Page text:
Adoptive Parents: We Are the 47%

There's been a lot of talk this election season about people depending on the government for handouts, culminating in the recent comments by Mitt Romney about the 47% of people in America who don't pay federal income taxes, that they are "dependent upon government, who believe that they are victims, who believe that government has a responsibility to care for them, who believe that they are entitled to health care, to food, to housing, to you name it. That that's an entitlement. And the government should give it to them. . . . . And so my job is not to worry about those people—I'll never convince them that they should take personal responsibility and care for their lives."

There's also been a lot of attention paid to some groups in that 47% -- like seniors, active-duty military, the working poor (those earning less than $20,000), thousands of millionaires, etc.  I was curious, though -- how many in that 47% are adoptive parents who have utilized the adoption tax credit and thus pay no taxes. I couldn't find any figures for how many adoptive parents take advantage of the adoption tax credit each year, much less how many use it to meet their entire tax obligation. . . .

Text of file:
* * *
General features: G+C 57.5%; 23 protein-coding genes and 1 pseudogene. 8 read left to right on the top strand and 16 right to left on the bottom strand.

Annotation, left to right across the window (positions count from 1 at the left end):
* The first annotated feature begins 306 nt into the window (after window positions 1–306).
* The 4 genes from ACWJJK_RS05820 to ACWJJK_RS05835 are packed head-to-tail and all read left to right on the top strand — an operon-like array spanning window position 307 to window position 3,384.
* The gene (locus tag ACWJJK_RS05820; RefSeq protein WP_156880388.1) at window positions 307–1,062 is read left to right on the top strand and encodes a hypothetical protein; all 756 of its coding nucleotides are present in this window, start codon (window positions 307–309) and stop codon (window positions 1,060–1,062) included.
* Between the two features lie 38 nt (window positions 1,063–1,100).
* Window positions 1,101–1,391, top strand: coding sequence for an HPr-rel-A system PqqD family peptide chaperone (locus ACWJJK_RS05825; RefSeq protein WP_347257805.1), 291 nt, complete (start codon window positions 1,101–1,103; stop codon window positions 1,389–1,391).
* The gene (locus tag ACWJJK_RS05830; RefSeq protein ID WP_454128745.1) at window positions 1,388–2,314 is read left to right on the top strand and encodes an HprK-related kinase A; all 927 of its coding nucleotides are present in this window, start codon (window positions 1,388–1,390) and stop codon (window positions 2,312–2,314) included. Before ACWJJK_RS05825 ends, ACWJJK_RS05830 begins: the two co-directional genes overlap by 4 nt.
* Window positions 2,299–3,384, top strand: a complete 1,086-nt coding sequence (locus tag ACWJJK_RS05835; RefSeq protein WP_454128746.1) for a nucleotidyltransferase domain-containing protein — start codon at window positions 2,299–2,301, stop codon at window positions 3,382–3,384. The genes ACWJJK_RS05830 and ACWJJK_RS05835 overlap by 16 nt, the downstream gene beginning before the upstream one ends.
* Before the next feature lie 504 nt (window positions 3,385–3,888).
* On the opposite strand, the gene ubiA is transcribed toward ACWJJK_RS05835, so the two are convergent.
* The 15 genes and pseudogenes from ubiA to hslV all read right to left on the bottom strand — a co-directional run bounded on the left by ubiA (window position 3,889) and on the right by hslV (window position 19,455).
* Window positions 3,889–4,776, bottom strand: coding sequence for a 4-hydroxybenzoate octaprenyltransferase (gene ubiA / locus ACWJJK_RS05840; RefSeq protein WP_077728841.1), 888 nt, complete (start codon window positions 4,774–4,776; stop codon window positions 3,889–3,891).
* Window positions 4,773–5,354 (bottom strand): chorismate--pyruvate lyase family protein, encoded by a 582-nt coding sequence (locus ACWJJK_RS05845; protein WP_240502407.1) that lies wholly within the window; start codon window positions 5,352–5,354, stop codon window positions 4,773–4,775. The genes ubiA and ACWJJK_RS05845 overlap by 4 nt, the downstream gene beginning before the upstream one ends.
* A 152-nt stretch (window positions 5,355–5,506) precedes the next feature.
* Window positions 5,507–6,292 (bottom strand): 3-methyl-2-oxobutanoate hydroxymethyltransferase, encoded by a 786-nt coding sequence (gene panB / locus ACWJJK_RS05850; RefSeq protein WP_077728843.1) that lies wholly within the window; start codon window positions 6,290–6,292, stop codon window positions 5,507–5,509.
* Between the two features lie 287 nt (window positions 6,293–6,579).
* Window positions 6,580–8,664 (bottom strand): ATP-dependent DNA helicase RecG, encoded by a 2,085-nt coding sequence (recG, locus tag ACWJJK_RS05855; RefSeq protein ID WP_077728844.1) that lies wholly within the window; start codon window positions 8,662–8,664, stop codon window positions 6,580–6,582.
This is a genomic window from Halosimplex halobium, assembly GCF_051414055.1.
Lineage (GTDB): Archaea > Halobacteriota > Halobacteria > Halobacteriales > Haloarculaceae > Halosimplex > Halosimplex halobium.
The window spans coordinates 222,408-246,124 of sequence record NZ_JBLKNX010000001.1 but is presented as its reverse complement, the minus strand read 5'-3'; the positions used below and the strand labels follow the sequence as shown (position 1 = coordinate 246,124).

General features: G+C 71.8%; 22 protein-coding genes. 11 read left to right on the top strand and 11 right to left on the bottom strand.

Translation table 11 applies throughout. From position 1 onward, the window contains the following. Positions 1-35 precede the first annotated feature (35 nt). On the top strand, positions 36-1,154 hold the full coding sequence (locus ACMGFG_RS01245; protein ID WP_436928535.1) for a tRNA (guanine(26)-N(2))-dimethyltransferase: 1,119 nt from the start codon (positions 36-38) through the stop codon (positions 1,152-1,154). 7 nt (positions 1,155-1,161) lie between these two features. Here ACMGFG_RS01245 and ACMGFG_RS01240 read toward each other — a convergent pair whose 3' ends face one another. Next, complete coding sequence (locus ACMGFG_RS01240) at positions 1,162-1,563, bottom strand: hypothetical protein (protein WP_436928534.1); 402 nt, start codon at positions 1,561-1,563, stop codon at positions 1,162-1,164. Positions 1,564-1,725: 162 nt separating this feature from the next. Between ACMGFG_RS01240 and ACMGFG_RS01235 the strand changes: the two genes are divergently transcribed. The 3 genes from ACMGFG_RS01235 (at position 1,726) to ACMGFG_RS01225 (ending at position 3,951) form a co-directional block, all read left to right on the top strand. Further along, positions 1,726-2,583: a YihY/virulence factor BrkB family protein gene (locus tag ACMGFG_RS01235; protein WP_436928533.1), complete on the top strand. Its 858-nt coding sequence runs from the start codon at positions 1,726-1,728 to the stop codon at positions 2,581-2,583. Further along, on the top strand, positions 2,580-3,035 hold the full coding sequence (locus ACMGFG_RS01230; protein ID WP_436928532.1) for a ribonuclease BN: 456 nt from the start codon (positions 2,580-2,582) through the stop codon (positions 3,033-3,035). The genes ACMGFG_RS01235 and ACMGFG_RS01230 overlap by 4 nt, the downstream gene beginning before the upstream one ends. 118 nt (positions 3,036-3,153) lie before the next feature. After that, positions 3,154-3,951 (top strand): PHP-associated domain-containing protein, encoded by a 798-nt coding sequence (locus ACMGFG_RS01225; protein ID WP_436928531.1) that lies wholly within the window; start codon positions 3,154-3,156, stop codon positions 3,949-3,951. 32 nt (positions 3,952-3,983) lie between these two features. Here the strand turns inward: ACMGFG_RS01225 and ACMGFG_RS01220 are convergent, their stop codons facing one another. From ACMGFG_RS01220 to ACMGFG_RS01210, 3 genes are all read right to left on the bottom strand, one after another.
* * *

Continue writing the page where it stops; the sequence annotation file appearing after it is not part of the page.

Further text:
So I took a look at the tax tables for 2011, looking to see at what income level a person's taxes would have been completely paid by the $13,360 adoption tax credit.  I was actually a little surprised by how high that income was -- a single person taking nothing but the personal exemption of $3650 and the standard deduction of $5800 could earn up to $78,400 and not pay a penny of federal taxes because the adoption tax credit covered their tax obligation.  A married couple taking nothing but the personal exemptions of $7300 and standard deduction of $11,600 could earn up to a whopping $103,350 and not pay a penny of federal taxes because the adoption tax credit covered their tax obligation. AND the adoption tax credit is refundable -- meaning that if your tax obligation is less than $13,360, you get the balance as a refund! Government handout, anyone?!

Of course, the adoption tax credit is a one-time thing and doesn't seem to suggest some long-term dependency, right?  But then, we don't know whether that's true for the rest of the 47% as well.  All we know is that in any given year a certain percentage of people don't pay any federal income taxes, not how long they haven't paid any income taxes. And don't get me started on adoption subsidies that do last year after year. . . .

So, if you're disturbed by the specter of 47% of Americans not paying federal income taxes, then it's time to get rid of the adoption tax credit, right?!  In fact, those of us who took the credit in the past should be ashamed of ourselves for taking that government handout, for our dependency on the government, for sucking at the government teat.  Right?!

Hmm, I'm not sure many adoptive parents would agree to that.

So when you look at the 47%, remember that one person's "dependency" is another person's deeply-prized tax break. . . .